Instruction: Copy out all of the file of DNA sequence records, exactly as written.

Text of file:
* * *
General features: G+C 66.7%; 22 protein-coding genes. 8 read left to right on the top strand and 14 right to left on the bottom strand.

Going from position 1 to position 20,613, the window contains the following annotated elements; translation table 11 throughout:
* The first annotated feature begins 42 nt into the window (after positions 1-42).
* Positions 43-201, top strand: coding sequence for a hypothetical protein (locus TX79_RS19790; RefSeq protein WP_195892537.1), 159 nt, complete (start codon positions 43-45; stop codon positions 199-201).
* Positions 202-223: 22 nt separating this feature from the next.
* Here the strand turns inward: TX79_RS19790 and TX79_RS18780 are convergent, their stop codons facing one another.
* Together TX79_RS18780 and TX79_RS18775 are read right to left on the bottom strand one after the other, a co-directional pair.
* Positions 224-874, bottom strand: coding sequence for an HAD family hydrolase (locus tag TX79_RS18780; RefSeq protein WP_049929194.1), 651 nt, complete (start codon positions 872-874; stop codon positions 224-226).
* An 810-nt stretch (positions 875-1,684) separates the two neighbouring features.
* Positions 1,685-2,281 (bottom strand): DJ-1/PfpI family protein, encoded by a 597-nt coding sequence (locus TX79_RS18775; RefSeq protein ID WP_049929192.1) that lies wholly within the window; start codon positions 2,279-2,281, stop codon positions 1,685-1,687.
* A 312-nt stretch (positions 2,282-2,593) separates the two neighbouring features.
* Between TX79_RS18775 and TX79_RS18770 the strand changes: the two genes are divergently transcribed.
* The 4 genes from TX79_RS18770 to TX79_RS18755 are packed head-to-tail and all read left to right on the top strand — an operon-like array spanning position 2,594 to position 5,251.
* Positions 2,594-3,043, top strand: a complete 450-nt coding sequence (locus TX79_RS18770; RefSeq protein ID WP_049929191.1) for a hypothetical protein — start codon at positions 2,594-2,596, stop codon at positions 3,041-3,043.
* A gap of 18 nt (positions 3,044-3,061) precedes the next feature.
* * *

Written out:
General features: G+C 66.7%; 22 protein-coding genes. 8 read left to right on the top strand and 14 right to left on the bottom strand.

Going from position 1 to position 20,613, the window contains the following annotated elements; translation table 11 throughout:
* The first annotated feature begins 42 nt into the window (after positions 1-42).
* Positions 43-201, top strand: coding sequence for a hypothetical protein (locus TX79_RS19790; RefSeq protein WP_195892537.1), 159 nt, complete (start codon positions 43-45; stop codon positions 199-201).
* Positions 202-223: 22 nt separating this feature from the next.
* Here the strand turns inward: TX79_RS19790 and TX79_RS18780 are convergent, their stop codons facing one another.
* Together TX79_RS18780 and TX79_RS18775 are read right to left on the bottom strand one after the other, a co-directional pair.
* Positions 224-874, bottom strand: coding sequence for an HAD family hydrolase (locus tag TX79_RS18780; RefSeq protein WP_049929194.1), 651 nt, complete (start codon positions 872-874; stop codon positions 224-226).
* An 810-nt stretch (positions 875-1,684) separates the two neighbouring features.
* Positions 1,685-2,281 (bottom strand): DJ-1/PfpI family protein, encoded by a 597-nt coding sequence (locus TX79_RS18775; RefSeq protein ID WP_049929192.1) that lies wholly within the window; start codon positions 2,279-2,281, stop codon positions 1,685-1,687.
* A 312-nt stretch (positions 2,282-2,593) separates the two neighbouring features.
* Between TX79_RS18775 and TX79_RS18770 the strand changes: the two genes are divergently transcribed.
* The 4 genes from TX79_RS18770 to TX79_RS18755 are packed head-to-tail and all read left to right on the top strand — an operon-like array spanning position 2,594 to position 5,251.
* Positions 2,594-3,043, top strand: a complete 450-nt coding sequence (locus TX79_RS18770; RefSeq protein ID WP_049929191.1) for a hypothetical protein — start codon at positions 2,594-2,596, stop codon at positions 3,041-3,043.
* A gap of 18 nt (positions 3,044-3,061) precedes the next feature.